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Three Canadian tech stocks that analysts love in March 2023

It’s been a tough road for tech stocks and, in particular, smallcap tech. The Globe and Mail recently reported that many such stocks are down 50 or even 75 per cent, making them ripe candidates for a takeover.

While that is one option, there are others that could bounce back strictly because they may be vastly oversold.

That could be the case with these three stocks, which have something in common: analysts in the past few days have sung their praises.


Roth Capital analyst Craig Irwin likes what he sees from Vancouver-based Nano One Materials Corp. (Nano One Materials Corp.Stock Quote, Chart, News, Analysts, Financials TSX:NANO).

In a research report to clients March 13, Irwin initiated coverage of NANO with a “Buy” rating and a one-year price target of $7.00, a figure that implied a return of 100 per cent at the time of publication.

And although the analyst cautions that NANO is still in the pre-revenue stage, he says he believes the company could generate (C) $50 million in untaxed income in 2027.

“Applying a 30x multiple in this earnings scenario for unique technology and an impressive growth outlook, and discounting back at 20% for four years, implies a C$7.00 stock on 105 million shares,” he said.


Echelon Capital Markets analyst Amr Ezzat says Calian Group (Calian Group Stock Quote, Charts, News, Analysts, Financials TSX:CGY) should benefit in a number of ways from a recent acquisition. The analyst reviewed the proposed deal in a client update recently in which he maintained a “Buy” rating on Calian while raising his target price from $85 to $90 per share, implying at the time of publication a one-year return of 47.0 per cent.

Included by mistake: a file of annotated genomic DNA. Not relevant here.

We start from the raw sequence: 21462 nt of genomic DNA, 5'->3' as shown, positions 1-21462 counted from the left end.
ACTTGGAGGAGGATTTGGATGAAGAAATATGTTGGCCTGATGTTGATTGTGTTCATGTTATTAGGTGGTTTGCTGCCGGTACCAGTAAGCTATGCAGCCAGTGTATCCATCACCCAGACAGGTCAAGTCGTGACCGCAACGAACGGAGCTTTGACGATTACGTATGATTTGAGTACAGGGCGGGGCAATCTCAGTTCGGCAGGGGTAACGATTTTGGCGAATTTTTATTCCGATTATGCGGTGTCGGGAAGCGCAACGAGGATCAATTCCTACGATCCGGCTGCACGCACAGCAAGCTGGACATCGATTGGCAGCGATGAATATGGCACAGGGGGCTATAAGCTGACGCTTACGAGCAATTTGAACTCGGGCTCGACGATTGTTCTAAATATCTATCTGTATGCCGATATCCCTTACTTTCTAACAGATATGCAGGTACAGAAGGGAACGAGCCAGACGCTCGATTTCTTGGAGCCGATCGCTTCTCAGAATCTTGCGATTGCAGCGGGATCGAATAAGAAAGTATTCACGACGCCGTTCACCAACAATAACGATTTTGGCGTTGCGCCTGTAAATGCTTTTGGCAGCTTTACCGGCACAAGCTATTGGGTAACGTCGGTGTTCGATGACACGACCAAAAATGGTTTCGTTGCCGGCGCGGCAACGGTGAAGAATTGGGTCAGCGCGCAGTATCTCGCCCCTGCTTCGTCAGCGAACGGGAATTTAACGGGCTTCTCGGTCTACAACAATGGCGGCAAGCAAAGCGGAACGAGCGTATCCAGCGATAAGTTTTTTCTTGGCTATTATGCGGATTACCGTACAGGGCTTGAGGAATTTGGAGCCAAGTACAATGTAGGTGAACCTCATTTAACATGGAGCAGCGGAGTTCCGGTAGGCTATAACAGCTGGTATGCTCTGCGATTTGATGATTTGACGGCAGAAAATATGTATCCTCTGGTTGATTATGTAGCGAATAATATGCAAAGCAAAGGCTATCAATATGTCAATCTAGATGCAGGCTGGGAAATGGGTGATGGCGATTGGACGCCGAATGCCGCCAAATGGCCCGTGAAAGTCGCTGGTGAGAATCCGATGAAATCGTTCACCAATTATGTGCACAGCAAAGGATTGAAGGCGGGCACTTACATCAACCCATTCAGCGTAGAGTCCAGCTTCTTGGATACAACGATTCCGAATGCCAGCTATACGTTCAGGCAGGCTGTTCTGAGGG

Calian, which has business and technology services in the areas of Health, IT, Learning and Advanced Technologies, is well-positioned going forward, says Ezzat.

“Calian is a quality diversified operation with a resilient balance sheet, strong cash flow generation capabilities, and a solid track record of value creation through both M&A and innovation,” he wrote. “Each of Calian’s segments stands to benefit from secular growth trends. Calian has a long history of execution, having nearly doubled revenues and EBITDA in the past three years, with CGY’s share price closely following suit,” he added.

Overall, Ezzat said Calian continues to have a “fortress-like” balance sheet, high-visibility revenues and a record-high share price, all of which put the company in the pole position to take advantage of shrinking market target multiples through M&A.


Shares of Canadian ad tech company AcuityAds (AcuityAds Stock Quote, Charts, News, Analysts, Financials TSX:AT) have been languishing for months now, but Echelon Capital Markets analyst Rob Goff sees life in the stock up ahead.

AcuityAds, which provides real-time bidding solutions for digital advertising, announced its fourth quarter and full year 2022 financials on Thursday. Q4 revenue was up 8.7 year-over-year and up 38.2 per cent sequentially to a record $40.0 million. Gross margin was 48.4 per cent and adjusted EBITDA was $2.4 million compared to $5.9 million a year earlier.

Goff noted that AcuityAds finished the quarter with $85.9 million in cash and having repurchased about 4.7 million shares through its NCIB for $14.5 million. He said he expects the company to remain active in share buybacks, which management intends to fund through free cash flow from operations.

On the acquisition front, Goff said small or mid-sized tech acquisitions are likely in the cards where scale is a lower priority given the traction being generated by illumin.

“We believe the current enterprise value of $53.8 million heavily discounts the revenue profile for illumin where revenues have advanced from $26.0 million in 2021 to $53.8 million in 2022 exceeding our forecast at ~$50 million for the year,” he said.

With the update, Goff reiterated a “Speculative Buy” rating and $4.50 target on AT, implying at the time of publication a one-year return of 100 per cent.

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About The Author /

Cantech Letter founder and editor Nick Waddell has lived in five Canadian provinces and is proud of his country's often overlooked contributions to the world of science and technology. Waddell takes a regular shift on the Canadian media circuit, making appearances on CTV, CBC and BNN, and contributing to publications such as Canadian Business and Business Insider.
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